Māori leaders urge whānau of beaten boy to speak out

3:05 pm on 21 February 2020

Māori leaders are decrying the beating of a four-year-old boy in Hastings and say keeping quiet about what happened is not tikanga Māori.

The Flaxmere community has gathered  for a karakia for a four-year-old child seriously injured in a beating at unknown hands two weeks ago.

The Flaxmere community gathers for a karakia to honour the injured boy and other children who suffer at the hands of those who should be protecting them. Photo: RNZ / Anusha Bradley

The boy remains in Starship Hospital with extensive injuries and police say they still do not know what happened to him at his home more than three weeks ago.

The boy will live with brain damage, if he survives at all.

Despite this, key family members remain silent. Ikaroa-Rāwhiti MP Meka Whaitiri said what happened to the boy was senseless and violent brutality, and they should talk.

"People who have harmed this child need to be held accountable," she said.

"I am not of the belief that they should be given a soft run, simply because they harmed a defenseless young boy."

She said several Māori organisations were poised to provide support, but it was hard to help when some members of the boy's whānau would not speak.

"It is fairly solid that they have been advised not to speak," she said.

"The community in Flaxmere will have an inkling, especially those from that street, but like I said I am leaving that investigation in the hands of the police."

The boy's uncles, Jerry and Cade, told RNZ that his father had gone into hiding after receiving threats.

It is understood the boy had a suspicious injury in June last year, and was taken by Oranga Tamariki but was returned to the same home where he was injured without consultation with whānau, some of whom opposed his return.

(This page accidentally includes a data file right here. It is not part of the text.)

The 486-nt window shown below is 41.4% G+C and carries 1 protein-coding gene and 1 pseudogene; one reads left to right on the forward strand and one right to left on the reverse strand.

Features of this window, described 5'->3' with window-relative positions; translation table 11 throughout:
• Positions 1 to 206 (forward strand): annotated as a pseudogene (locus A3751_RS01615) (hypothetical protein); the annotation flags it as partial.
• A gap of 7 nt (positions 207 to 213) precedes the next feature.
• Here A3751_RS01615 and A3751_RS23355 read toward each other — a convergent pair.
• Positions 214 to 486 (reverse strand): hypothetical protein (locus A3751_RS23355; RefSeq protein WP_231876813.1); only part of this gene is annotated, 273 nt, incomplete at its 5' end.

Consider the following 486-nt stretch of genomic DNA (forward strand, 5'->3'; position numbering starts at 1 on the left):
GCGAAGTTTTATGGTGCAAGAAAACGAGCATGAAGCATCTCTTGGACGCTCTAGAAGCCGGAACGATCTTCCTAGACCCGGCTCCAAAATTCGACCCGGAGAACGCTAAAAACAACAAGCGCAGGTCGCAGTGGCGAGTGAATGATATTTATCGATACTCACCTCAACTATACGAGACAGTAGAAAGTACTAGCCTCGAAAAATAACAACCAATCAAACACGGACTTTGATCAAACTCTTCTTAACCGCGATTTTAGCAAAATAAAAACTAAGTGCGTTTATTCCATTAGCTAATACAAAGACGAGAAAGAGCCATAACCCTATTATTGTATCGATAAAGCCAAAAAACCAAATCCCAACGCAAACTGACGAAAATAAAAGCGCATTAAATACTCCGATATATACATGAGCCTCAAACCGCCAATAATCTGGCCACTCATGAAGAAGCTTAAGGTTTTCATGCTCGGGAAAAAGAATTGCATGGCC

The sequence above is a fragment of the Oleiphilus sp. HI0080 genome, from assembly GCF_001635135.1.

Oranga Tamariki deputy chief executive for south services Alison McDonald stood by the agency's decision.

"In January, following extensive work with the family over many months, Oranga Tamariki was satisfied there were sufficient supports from wider whānau and professionals for the boy to be at home," she said.

"By then, his family had actively engaged in a range of services. Decisions like this are never made in isolation."

Māori Council executive director Matthew Tukaki said it was a tragedy, and people needed to front up about what happened.

"It is not okay to keep silent, at some point we are going to have to try and figure out what happened," he said.

Māori suicides a national disgrace - Matthew Tukaki

Māori Council executive director Matthew Tukaki Photo: RNZ / YouTube

"We need to know what needs to change and what more we can do to support out families whatever the circumstances might be."

On average, a child dies every five weeks as a result of violence in New Zealand.

Tukaki said the headlines often focused on Māori cases, and it was important not to see child abuse as a Māori issue.

Leading Māori academic and family harm researcher Leonie Pihama agreed.

"What we know from the research that we have been doing is that for one, this is not a Māori problem," she said.

"The issue of family violence and sexual violence and child abuse was not an issue that was prevalent prior to colonisation."

Dr Pihama said people generally remained silent after abuse because they did not trust police.

Leonie Pihama is a research director at Waikato University.

Leonie Pihama is a research director at Waikato University. Photo: RNZ / Robin Martin

She said that came down to a series of negative experiences Māori had with police over generations.

"It is an outcome of the disconnection and impact of not being heard by agencies and the punitive way issues are dealt with."

However, remaining silent about child abuse was not tikanga Māori, she said.

"Whanaungatanga is accountability and our obligation and responsibility for all of us to care for our children."

Dr Pihama said some families had lost the notion that tamariki were tapu and taonga, and the answer lay in strengthening and rebuilding Māori knowledge within whānau.

"Some government here has to get brave enough to actually trust that their agencies can't do it and it is time for us to have the opportunity to do it."

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